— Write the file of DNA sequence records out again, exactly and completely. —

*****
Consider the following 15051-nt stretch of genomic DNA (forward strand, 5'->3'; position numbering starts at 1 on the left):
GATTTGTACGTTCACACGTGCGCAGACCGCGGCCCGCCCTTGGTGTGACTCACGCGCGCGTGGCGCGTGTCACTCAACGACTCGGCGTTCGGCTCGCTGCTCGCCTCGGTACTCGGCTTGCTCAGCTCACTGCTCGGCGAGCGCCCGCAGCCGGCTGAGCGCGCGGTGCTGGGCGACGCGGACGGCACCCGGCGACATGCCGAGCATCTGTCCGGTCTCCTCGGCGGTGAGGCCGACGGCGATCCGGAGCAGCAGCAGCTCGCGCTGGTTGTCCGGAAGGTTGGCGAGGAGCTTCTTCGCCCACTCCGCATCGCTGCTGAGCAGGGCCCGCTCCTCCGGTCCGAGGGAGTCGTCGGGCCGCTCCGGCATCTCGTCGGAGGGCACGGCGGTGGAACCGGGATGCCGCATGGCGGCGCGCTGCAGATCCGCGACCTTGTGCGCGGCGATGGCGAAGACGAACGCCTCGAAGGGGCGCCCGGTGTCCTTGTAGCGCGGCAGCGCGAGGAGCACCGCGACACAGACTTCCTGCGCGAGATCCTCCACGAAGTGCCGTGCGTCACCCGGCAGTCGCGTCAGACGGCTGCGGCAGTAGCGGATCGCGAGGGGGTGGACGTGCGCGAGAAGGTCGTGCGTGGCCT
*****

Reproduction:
Consider the following 15051-nt stretch of genomic DNA (forward strand, 5'->3'; position numbering starts at 1 on the left):
GATTTGTACGTTCACACGTGCGCAGACCGCGGCCCGCCCTTGGTGTGACTCACGCGCGCGTGGCGCGTGTCACTCAACGACTCGGCGTTCGGCTCGCTGCTCGCCTCGGTACTCGGCTTGCTCAGCTCACTGCTCGGCGAGCGCCCGCAGCCGGCTGAGCGCGCGGTGCTGGGCGACGCGGACGGCACCCGGCGACATGCCGAGCATCTGTCCGGTCTCCTCGGCGGTGAGGCCGACGGCGATCCGGAGCAGCAGCAGCTCGCGCTGGTTGTCCGGAAGGTTGGCGAGGAGCTTCTTCGCCCACTCCGCATCGCTGCTGAGCAGGGCCCGCTCCTCCGGTCCGAGGGAGTCGTCGGGCCGCTCCGGCATCTCGTCGGAGGGCACGGCGGTGGAACCGGGATGCCGCATGGCGGCGCGCTGCAGATCCGCGACCTTGTGCGCGGCGATGGCGAAGACGAACGCCTCGAAGGGGCGCCCGGTGTCCTTGTAGCGCGGCAGCGCGAGGAGCACCGCGACACAGACTTCCTGCGCGAGATCCTCCACGAAGTGCCGTGCGTCACCCGGCAGTCGCGTCAGACGGCTGCGGCAGTAGCGGATCGCGAGGGGGTGGACGTGCGCGAGAAGGTCGTGCGTGGCCT